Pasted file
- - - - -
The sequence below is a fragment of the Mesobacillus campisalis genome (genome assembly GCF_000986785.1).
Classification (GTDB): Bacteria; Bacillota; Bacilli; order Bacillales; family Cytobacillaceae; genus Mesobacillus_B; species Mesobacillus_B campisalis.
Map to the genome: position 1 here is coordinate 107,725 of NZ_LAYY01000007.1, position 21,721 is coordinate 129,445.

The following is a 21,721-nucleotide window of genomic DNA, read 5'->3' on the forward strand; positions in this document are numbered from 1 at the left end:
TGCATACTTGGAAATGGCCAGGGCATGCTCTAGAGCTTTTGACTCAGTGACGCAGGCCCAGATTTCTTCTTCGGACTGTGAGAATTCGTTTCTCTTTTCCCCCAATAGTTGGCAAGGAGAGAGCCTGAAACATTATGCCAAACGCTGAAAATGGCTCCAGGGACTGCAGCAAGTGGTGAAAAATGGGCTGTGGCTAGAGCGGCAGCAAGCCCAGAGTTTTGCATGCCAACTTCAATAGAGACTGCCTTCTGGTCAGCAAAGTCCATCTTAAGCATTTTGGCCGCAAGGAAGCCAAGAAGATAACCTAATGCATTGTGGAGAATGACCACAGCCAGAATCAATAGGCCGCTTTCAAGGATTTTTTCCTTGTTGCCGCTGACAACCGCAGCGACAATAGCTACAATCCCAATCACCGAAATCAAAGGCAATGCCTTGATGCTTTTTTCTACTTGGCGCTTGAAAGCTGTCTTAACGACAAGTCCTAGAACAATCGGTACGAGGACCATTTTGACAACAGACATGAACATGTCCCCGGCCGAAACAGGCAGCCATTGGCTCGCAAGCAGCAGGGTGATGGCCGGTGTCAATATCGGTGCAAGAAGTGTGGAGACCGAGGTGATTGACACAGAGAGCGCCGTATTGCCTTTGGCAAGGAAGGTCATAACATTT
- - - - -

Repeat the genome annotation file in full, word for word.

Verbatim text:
The sequence below is a fragment of the Mesobacillus campisalis genome (genome assembly GCF_000986785.1).
Classification (GTDB): Bacteria; Bacillota; Bacilli; order Bacillales; family Cytobacillaceae; genus Mesobacillus_B; species Mesobacillus_B campisalis.
Map to the genome: position 1 here is coordinate 107,725 of NZ_LAYY01000007.1, position 21,721 is coordinate 129,445.

The following is a 21,721-nucleotide window of genomic DNA, read 5'->3' on the forward strand; positions in this document are numbered from 1 at the left end:
TGCATACTTGGAAATGGCCAGGGCATGCTCTAGAGCTTTTGACTCAGTGACGCAGGCCCAGATTTCTTCTTCGGACTGTGAGAATTCGTTTCTCTTTTCCCCCAATAGTTGGCAAGGAGAGAGCCTGAAACATTATGCCAAACGCTGAAAATGGCTCCAGGGACTGCAGCAAGTGGTGAAAAATGGGCTGTGGCTAGAGCGGCAGCAAGCCCAGAGTTTTGCATGCCAACTTCAATAGAGACTGCCTTCTGGTCAGCAAAGTCCATCTTAAGCATTTTGGCCGCAAGGAAGCCAAGAAGATAACCTAATGCATTGTGGAGAATGACCACAGCCAGAATCAATAGGCCGCTTTCAAGGATTTTTTCCTTGTTGCCGCTGACAACCGCAGCGACAATAGCTACAATCCCAATCACCGAAATCAAAGGCAATGCCTTGATGCTTTTTTCTACTTGGCGCTTGAAAGCTGTCTTAACGACAAGTCCTAGAACAATCGGTACGAGGACCATTTTGACAACAGACATGAACATGTCCCCGGCCGAAACAGGCAGCCATTGGCTCGCAAGCAGCAGGGTGATGGCCGGTGTCAATATCGGTGCAAGAAGTGTGGAGACCGAGGTGATTGACACAGAGAGCGCCGTATTGCCTTTGGCAAGGAAGGTCATAACATTT